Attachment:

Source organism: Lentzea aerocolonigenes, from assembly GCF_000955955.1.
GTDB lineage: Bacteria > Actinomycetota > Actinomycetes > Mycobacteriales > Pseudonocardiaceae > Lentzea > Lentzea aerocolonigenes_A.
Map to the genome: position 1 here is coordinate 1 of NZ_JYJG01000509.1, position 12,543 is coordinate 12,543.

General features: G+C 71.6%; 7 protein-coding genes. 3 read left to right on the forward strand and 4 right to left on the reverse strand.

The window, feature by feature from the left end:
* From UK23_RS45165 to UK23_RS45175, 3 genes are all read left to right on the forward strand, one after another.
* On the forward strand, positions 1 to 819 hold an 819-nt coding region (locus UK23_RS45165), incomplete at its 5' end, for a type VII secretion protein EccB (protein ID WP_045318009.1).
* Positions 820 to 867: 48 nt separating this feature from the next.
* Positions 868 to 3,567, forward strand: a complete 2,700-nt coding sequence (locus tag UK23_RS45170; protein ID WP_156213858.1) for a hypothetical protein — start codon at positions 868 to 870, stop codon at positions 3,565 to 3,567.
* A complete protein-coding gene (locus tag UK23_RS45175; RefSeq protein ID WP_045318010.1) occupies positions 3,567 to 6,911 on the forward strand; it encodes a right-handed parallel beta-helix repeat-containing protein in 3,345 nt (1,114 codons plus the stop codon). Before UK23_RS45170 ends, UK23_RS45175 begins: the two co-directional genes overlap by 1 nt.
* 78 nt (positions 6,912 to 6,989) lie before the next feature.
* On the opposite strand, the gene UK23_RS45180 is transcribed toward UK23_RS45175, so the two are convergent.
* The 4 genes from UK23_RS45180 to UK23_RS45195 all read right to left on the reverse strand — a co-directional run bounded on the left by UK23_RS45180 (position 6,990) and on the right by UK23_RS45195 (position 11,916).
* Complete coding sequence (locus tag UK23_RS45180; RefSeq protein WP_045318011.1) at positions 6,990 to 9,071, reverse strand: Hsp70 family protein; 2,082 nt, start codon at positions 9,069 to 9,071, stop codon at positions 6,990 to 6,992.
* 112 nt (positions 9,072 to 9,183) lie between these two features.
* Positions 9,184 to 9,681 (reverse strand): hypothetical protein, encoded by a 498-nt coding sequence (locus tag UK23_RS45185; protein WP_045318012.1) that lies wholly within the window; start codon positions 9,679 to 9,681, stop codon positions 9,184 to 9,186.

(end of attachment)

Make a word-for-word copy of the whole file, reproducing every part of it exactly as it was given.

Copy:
Source organism: Lentzea aerocolonigenes, from assembly GCF_000955955.1.
GTDB lineage: Bacteria > Actinomycetota > Actinomycetes > Mycobacteriales > Pseudonocardiaceae > Lentzea > Lentzea aerocolonigenes_A.
Map to the genome: position 1 here is coordinate 1 of NZ_JYJG01000509.1, position 12,543 is coordinate 12,543.

General features: G+C 71.6%; 7 protein-coding genes. 3 read left to right on the forward strand and 4 right to left on the reverse strand.

The window, feature by feature from the left end:
* From UK23_RS45165 to UK23_RS45175, 3 genes are all read left to right on the forward strand, one after another.
* On the forward strand, positions 1 to 819 hold an 819-nt coding region (locus UK23_RS45165), incomplete at its 5' end, for a type VII secretion protein EccB (protein ID WP_045318009.1).
* Positions 820 to 867: 48 nt separating this feature from the next.
* Positions 868 to 3,567, forward strand: a complete 2,700-nt coding sequence (locus tag UK23_RS45170; protein ID WP_156213858.1) for a hypothetical protein — start codon at positions 868 to 870, stop codon at positions 3,565 to 3,567.
* A complete protein-coding gene (locus tag UK23_RS45175; RefSeq protein ID WP_045318010.1) occupies positions 3,567 to 6,911 on the forward strand; it encodes a right-handed parallel beta-helix repeat-containing protein in 3,345 nt (1,114 codons plus the stop codon). Before UK23_RS45170 ends, UK23_RS45175 begins: the two co-directional genes overlap by 1 nt.
* 78 nt (positions 6,912 to 6,989) lie before the next feature.
* On the opposite strand, the gene UK23_RS45180 is transcribed toward UK23_RS45175, so the two are convergent.
* The 4 genes from UK23_RS45180 to UK23_RS45195 all read right to left on the reverse strand — a co-directional run bounded on the left by UK23_RS45180 (position 6,990) and on the right by UK23_RS45195 (position 11,916).
* Complete coding sequence (locus tag UK23_RS45180; RefSeq protein WP_045318011.1) at positions 6,990 to 9,071, reverse strand: Hsp70 family protein; 2,082 nt, start codon at positions 9,069 to 9,071, stop codon at positions 6,990 to 6,992.
* 112 nt (positions 9,072 to 9,183) lie between these two features.
* Positions 9,184 to 9,681 (reverse strand): hypothetical protein, encoded by a 498-nt coding sequence (locus tag UK23_RS45185; protein WP_045318012.1) that lies wholly within the window; start codon positions 9,679 to 9,681, stop codon positions 9,184 to 9,186.